When you hear a very loud, varied, flutey birdsong from your roof or TV aerial at sunset or sunrise in these early months of the year, then you will be most likely listening to a male blackbird. The juvenile first-year males sing in January and February and the older ones follow from around March. Quite why these sentinels of the natural world have such a boring name in English is hard to understand; there are plenty of other black-plumed avians. They are lovingly called merle in French and merl in the old Scottish dialect.
The females are brown; they don’t sing because they have plenty more practical things to do than to waste time marking territory and showing off! Both genders sport a wonderful orange beak and eye-ring, and they share the same mannerisms when on the ground – the odd running, bowing and tail flicking manoeuvre common to the thrush family. Their frequent alarm calls are a loud tick sound which speeds up like someone messing around with an old tape recorder, sometimes in flight.
They have evolved a way of shutting half their brain down whilst keeping the other side alert. This is known as unihemispheric slow-wave sleep and amazed scientists when it was first discovered. It’s just another amazing thing birds can do which we can’t. Blackbirds produce three to five eggs, but usually just four, in a strong mud-caked cup-shaped nest and they pair up for life which, on average, would be two to three years in the wild. A study showed that the urban dwelling birds in our redbrick streets and gardens are in much better shape than their country cousins who are often infected with ticks and other diseases.
The thing about birdwatching (or birdlistening) is that you can do it anywhere and it’s free. The jazzy outburst of a lonely dunnock, the melancholy robin‘s song, the sight of a charm of goldfinches on a telephone wire or just watching red kites when you are at the bus stop, is as good as a medicinal prescription for the human spirit. Blackbirds’ daily, but seemingly cheerful, struggle for survival mocks our comparatively cosy world’s restless discontent.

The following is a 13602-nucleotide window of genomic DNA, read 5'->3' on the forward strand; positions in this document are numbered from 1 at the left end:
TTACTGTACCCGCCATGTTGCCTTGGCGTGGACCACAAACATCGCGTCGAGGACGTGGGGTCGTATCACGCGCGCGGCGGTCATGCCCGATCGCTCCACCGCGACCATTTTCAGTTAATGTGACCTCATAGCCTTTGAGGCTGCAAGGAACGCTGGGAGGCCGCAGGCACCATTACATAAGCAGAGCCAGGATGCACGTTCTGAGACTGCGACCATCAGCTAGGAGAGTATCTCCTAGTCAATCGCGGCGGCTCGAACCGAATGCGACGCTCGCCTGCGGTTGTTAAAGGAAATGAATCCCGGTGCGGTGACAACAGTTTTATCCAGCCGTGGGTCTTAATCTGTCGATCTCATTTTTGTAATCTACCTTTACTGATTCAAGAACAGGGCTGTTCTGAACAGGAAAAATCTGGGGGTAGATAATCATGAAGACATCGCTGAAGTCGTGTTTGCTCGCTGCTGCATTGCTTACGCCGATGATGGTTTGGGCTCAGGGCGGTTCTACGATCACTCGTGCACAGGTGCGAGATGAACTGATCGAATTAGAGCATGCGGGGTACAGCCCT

I would recommend a tour of redbrick streets just to listen out for these joy-bringing birds, or look up to see them – they can sometimes fair shake the blues away. They certainly fill a gap while we in Aldbrickham await the homecoming of our beloved swifts in early May – merely a five thousand mile flight away from their holiday homes in sub-Saharan Africa!
I think blackbirds were once literally baked in a pie in medieval times, or at least just made to fly out from under a crust. They may also be the original colly (meaning ‘black’) birds mentioned in the twelve days of Christmas but I suppose their most famous moment in music and literature is either the Beatles’ Blackbird, which although beautiful, wasn’t really about them; it’s the one that goes “you were only waiting for this moment to arrive”, or the Edward Thomas poem Adlestrop written on the eve of the first world war which captures a moment of serene beauty and melodious stillness before the dark days to come:
Yes. I remember Adlestrop—
The name, because one afternoon
Of heat the express-train drew up there
Unwontedly. It was late June.
The steam hissed. Someone cleared his throat.
No one left and no one came
On the bare platform. What I saw
Was Adlestrop—only the name
And willows, willow-herb, and grass,
And meadowsweet, and haycocks dry,
No whit less still and lonely fair
Than the high cloudlets in the sky.
And for that minute a blackbird sang
Close by, and round him, mistier,
Farther and farther, all the birds
Of Oxfordshire and Gloucestershire.
Edward Thomas (1917)
Pastoral poet and visionary John Clare said that “love lives with nature”. When we hear a blackbird’s vivid orange beak pierce the wall between us and nature with a song, we can believe this.
Matthew Farrall, the author of this article, died on 20 April 2018.
We are grateful to his family for allowing us to continue to display his work online.